Ford Motor Co. CEO Jim Hackett has talked about making the automaker a more “fit” company going forward, and now it’s clear what that means: salaried job cuts.
The automaker is “redesigning” its white collar workforce to be leaner, have few layers and offer the remaining employees more power to make decisions, and implement those decisions more quickly.
Currently, Ford employs 70,000 salaried workers, among its more than 285,000 overall employees worldwide. Of that total, about 85,000 work in the U.S. The number of jobs that will be cut is unknown at this point as the plan is still be formulated.
“We need to dig into the process deeper before we know the absolutes,” said Mark Truby, vice president, global communications at Ford, told the Detroit Free Press. “What we’ve kicked off is a redesign of our global salaried workforce –in North America, Europe, Asia, South America. … ”
(Ford promises to be more transparent about turnaround. For the story, Click Here.)
The automaker revealed the plan to employees on Thursday. They were told that it will be a company-wide assessment to determine how to cut bloated bureaucracies and shoring up weaker areas. No area will be exempt, officials said.
The upside is that employees will be involved in the formulation of the plan. They will be surveyed for their thoughts and suggestions to help ensure the company gets it right. There is no time table for completion of the plan, but changes should start coming by the second quarter of next year and will be announced as decisions are made, Truby said. The employee communication made no mention of shutting down any facilities.
“At the highest level, this is really about changing the way we work,” said Kiersten Robinson, Ford group vice president and chief human resources officer, the Freep reported.
(Click Here for more about Ford’s mobility plans and its new Detroit campus.)
“You’ve heard (CEO) Jim Hackett talk about fitness and how we need to be more responsive, innovative, agile. Given that, it’s really important when you consider how we modernize the workforce, skills and capabilities we need. Yesterday we shared with our global employees that we’re in the early stages of re-organizing the salaried workforce. This is designed to help us become more fit as a business.”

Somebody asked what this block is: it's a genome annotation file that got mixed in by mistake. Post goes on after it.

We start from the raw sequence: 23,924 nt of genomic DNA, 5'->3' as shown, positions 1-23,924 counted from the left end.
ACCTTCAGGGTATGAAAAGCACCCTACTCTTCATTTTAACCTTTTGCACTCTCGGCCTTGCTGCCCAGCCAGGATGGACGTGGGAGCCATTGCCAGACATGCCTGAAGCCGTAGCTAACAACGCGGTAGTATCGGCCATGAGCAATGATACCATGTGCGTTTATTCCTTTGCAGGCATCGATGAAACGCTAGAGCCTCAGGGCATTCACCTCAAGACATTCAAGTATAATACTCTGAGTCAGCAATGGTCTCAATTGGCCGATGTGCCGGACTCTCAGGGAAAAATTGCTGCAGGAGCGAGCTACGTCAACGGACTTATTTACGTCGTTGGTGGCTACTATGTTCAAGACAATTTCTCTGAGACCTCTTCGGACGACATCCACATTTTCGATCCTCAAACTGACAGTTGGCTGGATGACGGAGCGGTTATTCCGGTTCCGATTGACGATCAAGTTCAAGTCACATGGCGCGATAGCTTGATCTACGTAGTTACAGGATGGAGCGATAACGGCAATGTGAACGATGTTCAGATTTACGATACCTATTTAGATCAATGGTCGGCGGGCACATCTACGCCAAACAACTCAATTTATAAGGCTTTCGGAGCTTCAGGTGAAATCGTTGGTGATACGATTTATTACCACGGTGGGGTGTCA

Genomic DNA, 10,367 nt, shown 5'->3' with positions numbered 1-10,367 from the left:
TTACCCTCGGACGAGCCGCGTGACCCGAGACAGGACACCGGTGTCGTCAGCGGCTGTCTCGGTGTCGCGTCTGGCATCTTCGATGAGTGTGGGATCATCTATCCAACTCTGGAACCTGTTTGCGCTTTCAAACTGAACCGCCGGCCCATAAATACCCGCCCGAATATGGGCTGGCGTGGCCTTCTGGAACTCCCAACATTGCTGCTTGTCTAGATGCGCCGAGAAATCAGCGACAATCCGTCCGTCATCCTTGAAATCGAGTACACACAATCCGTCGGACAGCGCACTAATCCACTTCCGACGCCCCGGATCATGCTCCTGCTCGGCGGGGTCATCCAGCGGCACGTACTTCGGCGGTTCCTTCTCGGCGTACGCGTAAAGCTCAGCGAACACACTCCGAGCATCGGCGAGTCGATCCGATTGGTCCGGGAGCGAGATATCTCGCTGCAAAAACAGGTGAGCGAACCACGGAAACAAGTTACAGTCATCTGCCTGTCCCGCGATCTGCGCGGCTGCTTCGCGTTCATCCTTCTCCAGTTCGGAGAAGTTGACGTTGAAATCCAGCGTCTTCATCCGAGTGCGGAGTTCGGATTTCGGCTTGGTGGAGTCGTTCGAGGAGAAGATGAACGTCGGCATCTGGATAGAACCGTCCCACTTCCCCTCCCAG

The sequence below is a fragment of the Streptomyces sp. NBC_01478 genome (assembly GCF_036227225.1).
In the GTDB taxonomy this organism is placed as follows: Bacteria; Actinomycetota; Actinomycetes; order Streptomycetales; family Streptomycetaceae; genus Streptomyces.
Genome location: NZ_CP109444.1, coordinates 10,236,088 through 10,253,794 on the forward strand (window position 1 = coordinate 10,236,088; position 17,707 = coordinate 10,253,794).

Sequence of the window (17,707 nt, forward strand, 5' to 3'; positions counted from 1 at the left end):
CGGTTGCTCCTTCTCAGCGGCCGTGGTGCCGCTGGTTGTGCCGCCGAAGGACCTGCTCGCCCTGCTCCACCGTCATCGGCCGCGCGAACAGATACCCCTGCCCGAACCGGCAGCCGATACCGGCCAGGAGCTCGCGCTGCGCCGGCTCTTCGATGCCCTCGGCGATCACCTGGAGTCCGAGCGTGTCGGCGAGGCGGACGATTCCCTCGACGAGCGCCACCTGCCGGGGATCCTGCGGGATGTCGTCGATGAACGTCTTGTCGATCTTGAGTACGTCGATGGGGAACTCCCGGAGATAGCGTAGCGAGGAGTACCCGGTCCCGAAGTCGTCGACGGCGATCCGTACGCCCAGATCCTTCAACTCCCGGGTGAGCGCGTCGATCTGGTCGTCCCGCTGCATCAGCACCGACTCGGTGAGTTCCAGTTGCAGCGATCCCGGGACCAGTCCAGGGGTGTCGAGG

The process is not about cutting headcount as much as figuring out who is needed, what is needed and where resources must be devoted, she said.
The move is likely to be greeted warmly by the investor community. Hackett, who cut more than 12,000 jobs as head of office furniture maker Steelcase, was expected to do this even sooner, according to some observers. He’d been there about 18 months and Ford is an old-school company with an ambitious plan to cut car production and shifting to SUV and truck products so this kind of change makes sense, said Ivan Drury, senior manager of industry analysis at Edmunds.
(To see more about Ford’s plans for its autonomous vehicle unit, Click Here.)
“If I worked on the Fusion or Focus, well, I would be afraid my job is at risk. If I’m working on the Lincoln Navigator, which is making a lot of profit, I don’t worry so much. But there is always an initial wave of fear, frustration, confusion. It can be positive in the end,” he said, according to the Detroit Free Press.